“Bezos is not taking Slate.com, just the newspaper and its web sites,” the Insider says. “But still, he’s paying $250 million for a business that has $581.7 million in annual revenues, about one-fifth of which is a $100 million-internet business which is growing.”

The Insider also offers this insight:

“Anyone rooting for the Washington Post to transform into a successful digital business should be thrilled that Jeff Bezos is buying it. (Anyone hoping the Washington Post will never change, meanwhile, should find some other status quo to cling to. The status quo at the Post is dying with or without Bezos).”

“ There will of course be change at The Post over the coming years,” Bezos wrote in a letter to the Post staff. “That’s essential and would have happened with or without new ownership. The Internet is transforming almost every element of the news business: shortening news cycles, eroding long-reliable revenue sources, and enabling new kinds of competition, some of which bear little or no news-gathering costs. There is no map, and charting a path ahead will not be easy. We will need to invent, which means we will need to experiment.”

`It was really part of a process,” Weymouth says of the sale of her family’s newspaper in an interview on PostTV. “It wasn’t sort of one, day, `OK let’s do this’… We were very clear, Donald and I and the board, that we were not going to sell to just anyone… It was really about someone who could bring assets to bear… but also shared our values.”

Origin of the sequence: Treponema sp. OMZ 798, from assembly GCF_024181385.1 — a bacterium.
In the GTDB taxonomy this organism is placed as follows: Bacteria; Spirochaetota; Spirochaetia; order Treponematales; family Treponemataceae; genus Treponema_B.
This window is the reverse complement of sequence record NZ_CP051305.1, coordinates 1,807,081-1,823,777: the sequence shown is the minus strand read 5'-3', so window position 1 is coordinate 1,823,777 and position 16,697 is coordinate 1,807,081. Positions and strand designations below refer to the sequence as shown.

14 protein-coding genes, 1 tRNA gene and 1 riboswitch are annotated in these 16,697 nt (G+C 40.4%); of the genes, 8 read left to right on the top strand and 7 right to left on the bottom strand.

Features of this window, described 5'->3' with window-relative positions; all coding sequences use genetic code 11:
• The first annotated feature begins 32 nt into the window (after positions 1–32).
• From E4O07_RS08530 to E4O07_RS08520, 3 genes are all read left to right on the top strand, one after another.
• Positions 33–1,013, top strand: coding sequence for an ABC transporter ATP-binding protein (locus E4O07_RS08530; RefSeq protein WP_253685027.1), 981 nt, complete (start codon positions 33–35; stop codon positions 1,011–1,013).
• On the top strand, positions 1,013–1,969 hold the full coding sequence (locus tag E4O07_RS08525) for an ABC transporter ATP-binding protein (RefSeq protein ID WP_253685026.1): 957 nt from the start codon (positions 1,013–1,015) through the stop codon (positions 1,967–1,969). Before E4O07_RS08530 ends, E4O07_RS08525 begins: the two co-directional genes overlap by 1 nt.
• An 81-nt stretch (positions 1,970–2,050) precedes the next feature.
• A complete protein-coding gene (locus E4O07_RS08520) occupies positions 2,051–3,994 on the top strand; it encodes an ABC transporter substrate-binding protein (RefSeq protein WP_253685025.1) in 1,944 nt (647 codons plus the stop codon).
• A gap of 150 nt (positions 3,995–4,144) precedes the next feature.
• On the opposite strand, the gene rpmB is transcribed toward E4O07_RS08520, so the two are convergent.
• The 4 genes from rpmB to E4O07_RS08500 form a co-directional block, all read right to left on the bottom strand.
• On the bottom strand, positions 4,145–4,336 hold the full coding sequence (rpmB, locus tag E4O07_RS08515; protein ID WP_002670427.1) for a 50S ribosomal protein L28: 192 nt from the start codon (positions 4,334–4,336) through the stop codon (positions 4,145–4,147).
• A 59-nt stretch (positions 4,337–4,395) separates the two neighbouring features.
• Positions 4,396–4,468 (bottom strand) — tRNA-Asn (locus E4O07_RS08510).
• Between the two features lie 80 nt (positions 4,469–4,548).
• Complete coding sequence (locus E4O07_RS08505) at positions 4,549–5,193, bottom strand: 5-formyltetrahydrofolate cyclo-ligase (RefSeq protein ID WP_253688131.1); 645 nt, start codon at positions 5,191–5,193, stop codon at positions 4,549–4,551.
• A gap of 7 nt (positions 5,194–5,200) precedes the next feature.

“The Post is bigger than the Graham family,” she says of the paper her grandmother really made a powerhouse. “This is a transition to a good owner who has a lot he can bring to us. We were not on the auction block and just auctioned to the highest bidder.”

On the day of the sale, the news broke on Twitter before the Post published it online.

This was not a happy day in Washington. Tears were shed in the newsroom.

“It’s very sad,” Post Associate Editor Bob Woodward told The Daily Beast, a creature of the new online media.

Woodward, along with fellow reporter Carl Bernstein, led the Post to a Pulitzer Prize for their investigation of President Richard Nixon, who was forced to resign the presidency.

Woodward was looking for the bright side in Bezos’s purchase, telling the Beast: “If there’s somebody who can succeed, it’s Bezos. He’s the innovator, he’s got the money and the patience, so we’ll see. I think in some ways, this may be the Post’s last chance to survive, at least in some form of what it was.”

This morning, on MSNBC’s “Morning Joe,” Woodward was pitching an even brighter picture: “It’s sad,” he said, “but we’re in this survival game.” Bezos “has deep pockets,” he said, and “we need to be shaken up. I believe he will do that… I don’t see any downside.”

“We need a renaissance in reporting,” Woodward said, counting on Bezos to find a way to finance it. “Let’s hyper-invest.”

Current and former Postmen and others were chiming in too, on Twitter, of course.